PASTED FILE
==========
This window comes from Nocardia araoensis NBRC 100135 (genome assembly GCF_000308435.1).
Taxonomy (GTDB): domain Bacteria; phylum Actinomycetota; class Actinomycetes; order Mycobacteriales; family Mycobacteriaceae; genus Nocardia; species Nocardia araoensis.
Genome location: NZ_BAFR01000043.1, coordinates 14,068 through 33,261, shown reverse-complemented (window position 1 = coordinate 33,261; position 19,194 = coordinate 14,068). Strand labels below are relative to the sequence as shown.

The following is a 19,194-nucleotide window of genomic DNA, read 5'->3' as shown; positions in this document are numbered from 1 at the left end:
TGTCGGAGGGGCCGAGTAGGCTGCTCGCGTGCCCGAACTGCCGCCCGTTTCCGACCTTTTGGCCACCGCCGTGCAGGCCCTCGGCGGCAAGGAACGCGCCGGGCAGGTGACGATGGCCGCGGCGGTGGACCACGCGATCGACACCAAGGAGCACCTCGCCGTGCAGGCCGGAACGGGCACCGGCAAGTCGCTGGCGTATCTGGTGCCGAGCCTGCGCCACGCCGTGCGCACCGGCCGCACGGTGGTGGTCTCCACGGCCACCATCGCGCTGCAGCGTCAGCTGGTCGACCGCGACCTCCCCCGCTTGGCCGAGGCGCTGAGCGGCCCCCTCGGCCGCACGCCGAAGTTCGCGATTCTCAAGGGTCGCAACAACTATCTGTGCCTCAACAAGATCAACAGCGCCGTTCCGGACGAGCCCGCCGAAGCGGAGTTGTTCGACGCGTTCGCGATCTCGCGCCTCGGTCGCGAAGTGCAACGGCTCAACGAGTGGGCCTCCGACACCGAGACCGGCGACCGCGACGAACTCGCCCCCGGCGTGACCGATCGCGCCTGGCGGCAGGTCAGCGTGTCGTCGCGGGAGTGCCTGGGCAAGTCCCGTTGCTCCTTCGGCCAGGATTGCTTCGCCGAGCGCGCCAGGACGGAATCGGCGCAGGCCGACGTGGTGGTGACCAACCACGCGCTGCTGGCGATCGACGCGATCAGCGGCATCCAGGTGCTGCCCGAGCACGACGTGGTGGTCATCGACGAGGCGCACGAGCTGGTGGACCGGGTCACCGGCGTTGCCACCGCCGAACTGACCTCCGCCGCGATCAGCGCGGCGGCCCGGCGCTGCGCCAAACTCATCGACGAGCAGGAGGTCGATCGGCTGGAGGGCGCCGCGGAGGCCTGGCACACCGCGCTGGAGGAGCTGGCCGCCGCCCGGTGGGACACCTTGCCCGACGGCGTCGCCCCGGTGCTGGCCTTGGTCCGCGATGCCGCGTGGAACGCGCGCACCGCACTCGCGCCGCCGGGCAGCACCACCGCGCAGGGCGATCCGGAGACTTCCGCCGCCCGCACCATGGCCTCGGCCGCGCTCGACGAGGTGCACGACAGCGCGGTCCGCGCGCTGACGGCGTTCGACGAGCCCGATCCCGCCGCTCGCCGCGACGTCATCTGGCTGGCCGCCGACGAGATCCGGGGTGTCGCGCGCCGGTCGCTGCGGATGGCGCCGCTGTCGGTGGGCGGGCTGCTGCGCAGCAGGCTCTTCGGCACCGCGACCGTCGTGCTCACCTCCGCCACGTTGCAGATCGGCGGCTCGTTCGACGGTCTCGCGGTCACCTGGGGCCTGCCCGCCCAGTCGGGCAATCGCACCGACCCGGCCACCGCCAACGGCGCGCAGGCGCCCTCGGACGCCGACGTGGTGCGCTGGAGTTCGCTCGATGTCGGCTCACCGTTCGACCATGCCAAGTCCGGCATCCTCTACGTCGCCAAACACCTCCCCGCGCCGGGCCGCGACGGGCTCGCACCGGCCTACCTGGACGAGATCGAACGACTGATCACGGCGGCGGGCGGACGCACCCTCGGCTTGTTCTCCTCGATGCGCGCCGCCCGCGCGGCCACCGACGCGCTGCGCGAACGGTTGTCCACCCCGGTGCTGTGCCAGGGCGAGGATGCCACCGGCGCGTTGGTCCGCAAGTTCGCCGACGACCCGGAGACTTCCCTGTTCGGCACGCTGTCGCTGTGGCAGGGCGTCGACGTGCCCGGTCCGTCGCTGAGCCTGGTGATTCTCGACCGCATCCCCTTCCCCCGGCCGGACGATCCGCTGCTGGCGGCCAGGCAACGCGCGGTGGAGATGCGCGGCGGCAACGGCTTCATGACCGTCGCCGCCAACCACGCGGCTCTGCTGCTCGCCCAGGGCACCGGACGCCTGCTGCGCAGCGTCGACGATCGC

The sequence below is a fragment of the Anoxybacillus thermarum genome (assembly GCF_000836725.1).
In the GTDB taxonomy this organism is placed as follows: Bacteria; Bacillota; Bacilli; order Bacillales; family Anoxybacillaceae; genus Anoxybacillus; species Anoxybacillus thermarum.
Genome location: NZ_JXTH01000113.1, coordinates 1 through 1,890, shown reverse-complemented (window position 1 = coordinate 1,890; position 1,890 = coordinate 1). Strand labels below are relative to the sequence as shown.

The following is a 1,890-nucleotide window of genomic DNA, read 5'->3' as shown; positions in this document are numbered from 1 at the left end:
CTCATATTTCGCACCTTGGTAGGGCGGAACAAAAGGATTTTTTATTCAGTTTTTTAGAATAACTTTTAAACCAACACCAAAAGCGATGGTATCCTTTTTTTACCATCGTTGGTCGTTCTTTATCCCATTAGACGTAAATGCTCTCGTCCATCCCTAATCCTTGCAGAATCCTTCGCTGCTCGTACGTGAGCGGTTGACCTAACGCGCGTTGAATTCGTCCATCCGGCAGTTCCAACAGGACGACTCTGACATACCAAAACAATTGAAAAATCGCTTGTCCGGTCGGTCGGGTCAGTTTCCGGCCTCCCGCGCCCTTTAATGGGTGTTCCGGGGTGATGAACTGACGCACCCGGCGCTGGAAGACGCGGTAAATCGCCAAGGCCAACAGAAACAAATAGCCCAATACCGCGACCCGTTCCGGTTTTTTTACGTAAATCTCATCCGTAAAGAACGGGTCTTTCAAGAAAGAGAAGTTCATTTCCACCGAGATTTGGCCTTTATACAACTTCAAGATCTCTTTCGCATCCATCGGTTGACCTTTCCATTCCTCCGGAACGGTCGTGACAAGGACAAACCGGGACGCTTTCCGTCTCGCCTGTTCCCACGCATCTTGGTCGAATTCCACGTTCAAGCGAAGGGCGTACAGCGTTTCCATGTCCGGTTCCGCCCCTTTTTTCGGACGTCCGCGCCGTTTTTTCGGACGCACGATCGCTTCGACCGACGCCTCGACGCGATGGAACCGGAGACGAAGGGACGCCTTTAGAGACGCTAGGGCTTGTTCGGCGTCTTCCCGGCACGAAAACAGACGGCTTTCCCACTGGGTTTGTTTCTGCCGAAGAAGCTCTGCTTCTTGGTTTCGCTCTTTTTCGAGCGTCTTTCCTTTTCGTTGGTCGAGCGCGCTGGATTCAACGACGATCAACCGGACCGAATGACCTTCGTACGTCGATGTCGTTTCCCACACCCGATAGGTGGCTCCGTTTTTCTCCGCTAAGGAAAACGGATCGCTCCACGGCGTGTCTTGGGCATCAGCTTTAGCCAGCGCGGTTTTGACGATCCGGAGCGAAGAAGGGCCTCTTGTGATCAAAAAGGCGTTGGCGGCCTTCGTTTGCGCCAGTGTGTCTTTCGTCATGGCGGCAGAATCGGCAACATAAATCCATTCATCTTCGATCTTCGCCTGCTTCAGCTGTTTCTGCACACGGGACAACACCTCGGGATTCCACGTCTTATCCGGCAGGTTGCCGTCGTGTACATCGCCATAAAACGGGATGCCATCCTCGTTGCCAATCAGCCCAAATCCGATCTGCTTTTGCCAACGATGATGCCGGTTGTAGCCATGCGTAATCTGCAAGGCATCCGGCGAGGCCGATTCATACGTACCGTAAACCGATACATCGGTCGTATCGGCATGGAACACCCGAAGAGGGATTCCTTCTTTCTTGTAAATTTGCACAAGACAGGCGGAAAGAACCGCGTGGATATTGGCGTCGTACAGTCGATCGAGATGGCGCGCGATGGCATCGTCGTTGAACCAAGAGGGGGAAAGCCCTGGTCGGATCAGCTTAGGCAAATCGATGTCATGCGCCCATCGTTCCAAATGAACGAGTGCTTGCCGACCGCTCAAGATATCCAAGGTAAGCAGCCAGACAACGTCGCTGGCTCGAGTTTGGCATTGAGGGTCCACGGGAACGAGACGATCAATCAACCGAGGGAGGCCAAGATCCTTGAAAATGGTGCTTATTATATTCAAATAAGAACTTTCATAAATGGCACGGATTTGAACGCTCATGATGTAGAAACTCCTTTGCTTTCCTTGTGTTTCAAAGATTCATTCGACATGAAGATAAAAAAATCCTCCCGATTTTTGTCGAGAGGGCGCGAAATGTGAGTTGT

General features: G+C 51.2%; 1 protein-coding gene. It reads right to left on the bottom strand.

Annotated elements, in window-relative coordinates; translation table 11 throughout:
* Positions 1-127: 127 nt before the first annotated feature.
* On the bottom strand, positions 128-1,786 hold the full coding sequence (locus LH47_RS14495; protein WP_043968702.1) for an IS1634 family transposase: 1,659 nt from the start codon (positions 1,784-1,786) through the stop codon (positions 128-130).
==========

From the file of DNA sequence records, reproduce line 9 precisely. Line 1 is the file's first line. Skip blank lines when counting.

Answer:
The following is a 1,890-nucleotide window of genomic DNA, read 5'->3' as shown; positions in this document are numbered from 1 at the left end: